The entire final week, from the 23rd to the 30th, will mark the inaugural Philadelphia Jazz Festival, spearheaded by South’s Bynum Brothers and the city’s Office of Arts, Culture and Creative Economy...Read More:


Philadelphia marks recognition with city-wide performances , April is Jazz Appreciation Month, and in recognition of Philadelphia’s enduring jazz history and legacy, a plethora of performances and special observances will take place throughout the city...Read More:


Terri Lyne Carrington, Jeff Bradshaw, Lil John Roberts & More To Play Inaugural Philadelphia Jazz Festival. The Philadelphia Jazz Festival is the brainchild of Robert and Ben Bynum, the duo behind such famed Philly haunts as Warmdaddy's, SOUTH, Paris Bistro, and the now-shuttered Zanzibar Blue...Read More:


Jazz trio The Bad Plus has remained a constant trio for the past 17 years, but soon, they’ll get a little Philly flavor, courtesy of a new member who will be playing Philadelphia Jazz Festival this year... Read More:


Just when you thought Philadelphia's event schedule couldn't get any busier (as we gear up for the NFL draft and the Penn Relays) today marks the start of the Philadelphia Jazz Festival... Read More:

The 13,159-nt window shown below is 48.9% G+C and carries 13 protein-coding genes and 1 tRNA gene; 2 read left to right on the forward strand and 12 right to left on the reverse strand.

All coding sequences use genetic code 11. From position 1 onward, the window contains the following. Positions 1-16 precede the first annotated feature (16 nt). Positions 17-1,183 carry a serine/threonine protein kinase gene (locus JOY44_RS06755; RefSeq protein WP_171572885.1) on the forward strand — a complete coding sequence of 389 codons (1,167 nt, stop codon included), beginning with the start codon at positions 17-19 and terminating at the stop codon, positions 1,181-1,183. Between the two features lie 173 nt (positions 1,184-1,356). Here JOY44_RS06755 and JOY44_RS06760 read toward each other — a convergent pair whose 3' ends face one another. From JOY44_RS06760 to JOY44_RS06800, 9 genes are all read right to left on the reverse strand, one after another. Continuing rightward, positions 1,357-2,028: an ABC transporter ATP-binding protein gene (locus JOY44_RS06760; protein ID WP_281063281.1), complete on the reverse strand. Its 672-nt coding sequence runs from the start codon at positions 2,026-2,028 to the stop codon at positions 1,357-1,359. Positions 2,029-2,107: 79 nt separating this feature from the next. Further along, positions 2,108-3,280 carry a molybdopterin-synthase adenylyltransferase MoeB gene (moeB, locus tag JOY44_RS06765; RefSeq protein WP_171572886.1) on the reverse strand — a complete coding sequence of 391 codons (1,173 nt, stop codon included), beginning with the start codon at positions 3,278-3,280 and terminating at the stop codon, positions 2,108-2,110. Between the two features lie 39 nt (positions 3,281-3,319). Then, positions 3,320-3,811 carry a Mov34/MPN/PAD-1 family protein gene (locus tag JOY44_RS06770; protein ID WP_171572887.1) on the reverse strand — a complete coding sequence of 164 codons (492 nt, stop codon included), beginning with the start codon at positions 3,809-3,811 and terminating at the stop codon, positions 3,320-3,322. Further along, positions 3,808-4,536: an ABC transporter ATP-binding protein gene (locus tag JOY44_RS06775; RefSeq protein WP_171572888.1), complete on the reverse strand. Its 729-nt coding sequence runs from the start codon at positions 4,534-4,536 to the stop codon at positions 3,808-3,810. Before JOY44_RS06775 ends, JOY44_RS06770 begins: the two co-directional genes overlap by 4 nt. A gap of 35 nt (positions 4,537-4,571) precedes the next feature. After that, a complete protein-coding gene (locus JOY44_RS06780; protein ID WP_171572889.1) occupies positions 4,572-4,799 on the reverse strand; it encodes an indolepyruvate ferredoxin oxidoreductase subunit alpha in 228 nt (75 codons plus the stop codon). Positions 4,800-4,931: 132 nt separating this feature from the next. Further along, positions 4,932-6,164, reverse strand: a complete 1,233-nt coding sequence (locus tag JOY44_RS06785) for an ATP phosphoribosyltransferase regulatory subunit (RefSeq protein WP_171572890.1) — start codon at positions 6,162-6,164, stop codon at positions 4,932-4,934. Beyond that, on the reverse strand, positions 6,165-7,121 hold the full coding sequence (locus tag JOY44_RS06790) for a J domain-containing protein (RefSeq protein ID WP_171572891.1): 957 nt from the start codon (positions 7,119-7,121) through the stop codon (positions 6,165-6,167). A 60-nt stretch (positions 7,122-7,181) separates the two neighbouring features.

Jazz is getting some brotherly love in Philadelphia, courtesy of a new jazz festival. The first annual Philadelphia Jazz Festival will take place April 23–30 in the Pennsylvania metropolis, and is set to feature a diverse mix of artists...Read More:


In conjunction with Philadelphia’s Office of Arts, Culture & Creative Economy, the first ever Philadelphia Jazz Festival will be presented as part of Jazz Appreciation Month and is to take place in multiple venues across the city.  Read More:


Philadelphia is getting closer to hosting a major jazz festival, thanks to a new non-profit, The Philadelphia Jazz Experience, and restaurant/jazz club honchos The Bynum Brothers... Read More:


Bebop 'til you drop: Philadelphia Jazz Fest leads quartet of events featuring smooth sounds. According to Robert Bynum, “The idea for the festival came about through the feeling that Philadelphia, with its rich history in the music and with so many players having come out of the city, needed to have a festival that brought in a combination of local, national, and international artists.” Read More: